Broadening Ocean Current Could Carry Less Heat Poleward With Climate Change
(Click to enlarge) This still image from an animation of ocean surface currents (from June 2005 to December 2007 from NASA satellites) shows how coastal currents like the Agulhas in the Southern Hemisphere move equatorial waters toward Earth’s poles. A new study shows the Agulhas has broadened and grown more chaotic. (Credit: NASA/SVS)
Some ocean currents, like the Agulhas Current in the southwestern Indian Ocean, act like giant air conditioners, moderating Earth’s climate by shuttling heat from the equator toward the poles.
(From Earth / By Adityarup Chakravorty)– The Agulhas is one of the largest and fastest currents in the world: Flowing southwest along the east coast of Africa, it stretches almost 1,500 kilometers and transports about 70 million cubic meters of water every second toward the South Pole at peak speeds upward of 7 kilometers per hour.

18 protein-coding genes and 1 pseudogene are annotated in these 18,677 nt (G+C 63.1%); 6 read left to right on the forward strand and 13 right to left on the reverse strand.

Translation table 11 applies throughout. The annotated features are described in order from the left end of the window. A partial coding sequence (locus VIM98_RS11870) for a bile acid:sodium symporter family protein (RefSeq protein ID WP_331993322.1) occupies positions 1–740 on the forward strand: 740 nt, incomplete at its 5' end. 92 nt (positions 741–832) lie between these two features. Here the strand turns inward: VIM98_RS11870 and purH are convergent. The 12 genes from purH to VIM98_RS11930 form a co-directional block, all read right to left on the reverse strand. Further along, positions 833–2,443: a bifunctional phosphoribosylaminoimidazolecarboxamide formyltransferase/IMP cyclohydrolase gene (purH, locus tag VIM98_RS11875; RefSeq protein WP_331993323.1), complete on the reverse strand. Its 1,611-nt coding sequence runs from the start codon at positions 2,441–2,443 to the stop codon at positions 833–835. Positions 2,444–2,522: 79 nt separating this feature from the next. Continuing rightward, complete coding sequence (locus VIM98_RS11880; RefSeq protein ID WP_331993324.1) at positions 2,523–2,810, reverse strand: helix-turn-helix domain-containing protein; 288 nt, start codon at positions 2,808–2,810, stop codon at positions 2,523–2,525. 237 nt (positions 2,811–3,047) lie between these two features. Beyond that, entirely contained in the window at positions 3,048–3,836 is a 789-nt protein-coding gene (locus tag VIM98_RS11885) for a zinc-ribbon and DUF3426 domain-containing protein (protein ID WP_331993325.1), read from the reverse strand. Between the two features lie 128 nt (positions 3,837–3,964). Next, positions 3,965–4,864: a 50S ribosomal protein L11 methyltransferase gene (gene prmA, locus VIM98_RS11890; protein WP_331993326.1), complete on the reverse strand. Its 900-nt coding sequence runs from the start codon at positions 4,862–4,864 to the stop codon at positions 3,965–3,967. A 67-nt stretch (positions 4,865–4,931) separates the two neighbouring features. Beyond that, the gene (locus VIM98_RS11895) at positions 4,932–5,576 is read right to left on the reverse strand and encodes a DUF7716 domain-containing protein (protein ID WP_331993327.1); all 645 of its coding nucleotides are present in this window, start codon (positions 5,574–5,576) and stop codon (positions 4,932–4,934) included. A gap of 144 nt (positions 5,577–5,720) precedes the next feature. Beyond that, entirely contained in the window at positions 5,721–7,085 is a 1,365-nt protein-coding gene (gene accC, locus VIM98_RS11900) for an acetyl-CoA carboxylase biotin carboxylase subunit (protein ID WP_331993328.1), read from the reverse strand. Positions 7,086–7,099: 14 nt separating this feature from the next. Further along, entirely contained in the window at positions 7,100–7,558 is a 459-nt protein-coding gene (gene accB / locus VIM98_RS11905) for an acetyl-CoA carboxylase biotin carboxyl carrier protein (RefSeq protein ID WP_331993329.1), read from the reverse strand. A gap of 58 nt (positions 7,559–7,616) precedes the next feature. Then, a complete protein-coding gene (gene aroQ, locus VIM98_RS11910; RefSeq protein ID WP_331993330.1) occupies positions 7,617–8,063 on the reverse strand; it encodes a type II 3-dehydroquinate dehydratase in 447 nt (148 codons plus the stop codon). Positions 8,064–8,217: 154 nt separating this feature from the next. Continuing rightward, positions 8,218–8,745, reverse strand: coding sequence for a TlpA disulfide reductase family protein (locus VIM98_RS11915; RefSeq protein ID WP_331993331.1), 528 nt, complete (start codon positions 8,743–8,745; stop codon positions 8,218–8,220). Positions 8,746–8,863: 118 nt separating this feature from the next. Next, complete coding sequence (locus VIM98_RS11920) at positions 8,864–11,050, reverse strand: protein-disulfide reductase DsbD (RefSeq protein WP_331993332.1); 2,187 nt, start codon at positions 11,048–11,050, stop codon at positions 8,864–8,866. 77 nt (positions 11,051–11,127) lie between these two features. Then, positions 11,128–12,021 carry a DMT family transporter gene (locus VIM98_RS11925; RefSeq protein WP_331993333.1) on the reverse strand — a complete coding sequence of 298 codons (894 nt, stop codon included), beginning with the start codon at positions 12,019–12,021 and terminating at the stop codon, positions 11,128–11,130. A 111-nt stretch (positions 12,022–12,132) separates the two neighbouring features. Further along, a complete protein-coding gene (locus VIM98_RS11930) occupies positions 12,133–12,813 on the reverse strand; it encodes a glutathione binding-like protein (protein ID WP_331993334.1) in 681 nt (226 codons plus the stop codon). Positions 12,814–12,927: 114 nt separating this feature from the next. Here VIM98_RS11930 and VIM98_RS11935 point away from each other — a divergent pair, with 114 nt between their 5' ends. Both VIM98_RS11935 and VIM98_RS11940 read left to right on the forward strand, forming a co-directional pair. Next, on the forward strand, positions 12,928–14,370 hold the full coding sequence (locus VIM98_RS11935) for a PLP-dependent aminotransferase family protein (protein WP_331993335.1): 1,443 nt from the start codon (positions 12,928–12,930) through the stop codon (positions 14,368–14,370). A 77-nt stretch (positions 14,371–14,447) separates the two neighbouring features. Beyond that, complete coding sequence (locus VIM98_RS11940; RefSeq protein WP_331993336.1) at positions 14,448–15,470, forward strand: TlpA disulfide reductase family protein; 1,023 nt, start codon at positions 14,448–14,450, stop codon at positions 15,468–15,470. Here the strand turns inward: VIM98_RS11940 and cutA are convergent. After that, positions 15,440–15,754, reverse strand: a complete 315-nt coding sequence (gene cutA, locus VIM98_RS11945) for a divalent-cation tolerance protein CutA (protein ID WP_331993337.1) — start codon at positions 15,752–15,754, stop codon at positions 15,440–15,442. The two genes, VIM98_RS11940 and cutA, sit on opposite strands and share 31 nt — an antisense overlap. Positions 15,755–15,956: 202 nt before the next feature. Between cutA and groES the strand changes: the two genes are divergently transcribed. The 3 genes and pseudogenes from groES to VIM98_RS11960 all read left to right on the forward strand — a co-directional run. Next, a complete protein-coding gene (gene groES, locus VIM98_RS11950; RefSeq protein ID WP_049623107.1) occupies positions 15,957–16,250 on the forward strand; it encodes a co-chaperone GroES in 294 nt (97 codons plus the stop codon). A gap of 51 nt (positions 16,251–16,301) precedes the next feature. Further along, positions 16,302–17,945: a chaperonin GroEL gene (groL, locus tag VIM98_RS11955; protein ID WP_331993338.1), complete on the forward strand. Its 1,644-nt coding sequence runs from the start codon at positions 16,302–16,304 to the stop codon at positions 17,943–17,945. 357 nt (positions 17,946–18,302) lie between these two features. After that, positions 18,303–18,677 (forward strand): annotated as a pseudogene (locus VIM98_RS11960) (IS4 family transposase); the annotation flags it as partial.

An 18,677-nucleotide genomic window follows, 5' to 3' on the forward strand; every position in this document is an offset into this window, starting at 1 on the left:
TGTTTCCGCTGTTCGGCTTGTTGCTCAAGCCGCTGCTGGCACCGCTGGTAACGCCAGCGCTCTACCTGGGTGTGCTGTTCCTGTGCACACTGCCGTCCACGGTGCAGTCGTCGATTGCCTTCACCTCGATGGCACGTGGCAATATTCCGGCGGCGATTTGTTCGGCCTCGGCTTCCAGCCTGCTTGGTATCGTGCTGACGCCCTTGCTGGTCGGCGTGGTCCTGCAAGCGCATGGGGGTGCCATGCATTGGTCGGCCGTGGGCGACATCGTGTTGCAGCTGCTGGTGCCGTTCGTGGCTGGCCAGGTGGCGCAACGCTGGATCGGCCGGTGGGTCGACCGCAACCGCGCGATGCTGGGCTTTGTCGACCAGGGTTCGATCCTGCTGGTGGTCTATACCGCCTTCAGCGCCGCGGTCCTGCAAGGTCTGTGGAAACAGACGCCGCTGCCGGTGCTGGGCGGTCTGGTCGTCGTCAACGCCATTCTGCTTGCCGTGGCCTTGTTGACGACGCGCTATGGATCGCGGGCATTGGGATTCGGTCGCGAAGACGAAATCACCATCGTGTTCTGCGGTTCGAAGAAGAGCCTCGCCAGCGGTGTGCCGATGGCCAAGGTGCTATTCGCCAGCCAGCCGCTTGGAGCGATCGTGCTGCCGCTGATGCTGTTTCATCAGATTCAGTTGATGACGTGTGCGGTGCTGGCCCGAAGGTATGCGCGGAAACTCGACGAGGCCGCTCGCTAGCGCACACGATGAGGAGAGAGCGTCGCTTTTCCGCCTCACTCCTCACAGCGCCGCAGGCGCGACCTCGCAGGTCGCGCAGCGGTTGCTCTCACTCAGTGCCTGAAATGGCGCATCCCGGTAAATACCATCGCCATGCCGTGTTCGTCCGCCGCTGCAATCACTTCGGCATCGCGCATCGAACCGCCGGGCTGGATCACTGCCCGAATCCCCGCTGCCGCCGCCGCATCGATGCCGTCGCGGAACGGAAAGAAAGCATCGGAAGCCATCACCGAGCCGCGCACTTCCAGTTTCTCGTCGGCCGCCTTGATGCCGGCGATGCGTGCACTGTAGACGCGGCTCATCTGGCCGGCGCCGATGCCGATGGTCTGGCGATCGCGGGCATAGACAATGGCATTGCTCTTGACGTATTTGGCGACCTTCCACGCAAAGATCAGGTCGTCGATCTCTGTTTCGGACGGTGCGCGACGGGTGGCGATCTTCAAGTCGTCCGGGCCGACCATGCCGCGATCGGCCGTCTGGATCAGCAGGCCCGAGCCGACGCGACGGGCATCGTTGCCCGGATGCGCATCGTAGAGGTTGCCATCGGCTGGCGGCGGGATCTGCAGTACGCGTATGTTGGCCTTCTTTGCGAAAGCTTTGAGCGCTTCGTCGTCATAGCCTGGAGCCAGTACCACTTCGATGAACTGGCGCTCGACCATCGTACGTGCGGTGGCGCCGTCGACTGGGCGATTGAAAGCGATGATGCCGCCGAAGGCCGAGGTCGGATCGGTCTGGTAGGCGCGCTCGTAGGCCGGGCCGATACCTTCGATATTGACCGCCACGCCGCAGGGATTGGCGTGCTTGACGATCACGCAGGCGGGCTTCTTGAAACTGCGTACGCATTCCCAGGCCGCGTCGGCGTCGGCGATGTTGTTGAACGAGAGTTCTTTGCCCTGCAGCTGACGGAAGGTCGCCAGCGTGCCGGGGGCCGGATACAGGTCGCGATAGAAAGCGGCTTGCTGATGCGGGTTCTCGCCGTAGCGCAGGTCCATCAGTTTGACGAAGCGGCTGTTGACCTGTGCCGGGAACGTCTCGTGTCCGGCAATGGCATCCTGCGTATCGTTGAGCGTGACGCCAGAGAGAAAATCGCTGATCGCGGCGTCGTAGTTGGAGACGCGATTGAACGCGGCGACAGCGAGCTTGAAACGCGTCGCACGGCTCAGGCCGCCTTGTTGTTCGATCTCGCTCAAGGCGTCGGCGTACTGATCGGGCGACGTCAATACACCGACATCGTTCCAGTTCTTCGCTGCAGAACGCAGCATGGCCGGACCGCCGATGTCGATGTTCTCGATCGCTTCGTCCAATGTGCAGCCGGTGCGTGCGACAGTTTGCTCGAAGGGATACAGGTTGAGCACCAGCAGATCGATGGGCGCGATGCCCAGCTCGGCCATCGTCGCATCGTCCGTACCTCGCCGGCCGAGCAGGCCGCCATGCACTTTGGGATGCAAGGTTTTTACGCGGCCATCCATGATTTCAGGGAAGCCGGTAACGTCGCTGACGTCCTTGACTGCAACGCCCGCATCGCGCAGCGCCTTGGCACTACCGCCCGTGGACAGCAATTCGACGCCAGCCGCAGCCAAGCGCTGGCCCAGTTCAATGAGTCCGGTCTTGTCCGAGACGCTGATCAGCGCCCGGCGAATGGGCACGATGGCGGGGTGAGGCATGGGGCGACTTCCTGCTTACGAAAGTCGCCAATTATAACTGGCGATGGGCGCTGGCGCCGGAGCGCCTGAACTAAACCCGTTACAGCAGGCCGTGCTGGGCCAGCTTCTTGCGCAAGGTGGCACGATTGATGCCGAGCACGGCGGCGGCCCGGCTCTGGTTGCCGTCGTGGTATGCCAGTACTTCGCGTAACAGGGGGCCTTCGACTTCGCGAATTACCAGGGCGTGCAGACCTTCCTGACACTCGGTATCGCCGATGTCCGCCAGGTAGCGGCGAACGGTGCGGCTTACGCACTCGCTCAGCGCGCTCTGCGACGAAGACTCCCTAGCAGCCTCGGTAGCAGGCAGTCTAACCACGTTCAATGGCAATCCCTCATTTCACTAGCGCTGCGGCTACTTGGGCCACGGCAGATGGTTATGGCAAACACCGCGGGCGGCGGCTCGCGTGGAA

Sea-surface temperatures near several currents like the Agulhas, called western boundary currents, have increased more rapidly over the last century compared to temperatures elsewhere in the ocean. This rise in temperature — along with increasing velocities of wind systems across the world — has led researchers to suspect that western boundary currents are gaining strength and transporting more heat poleward. Read the full story »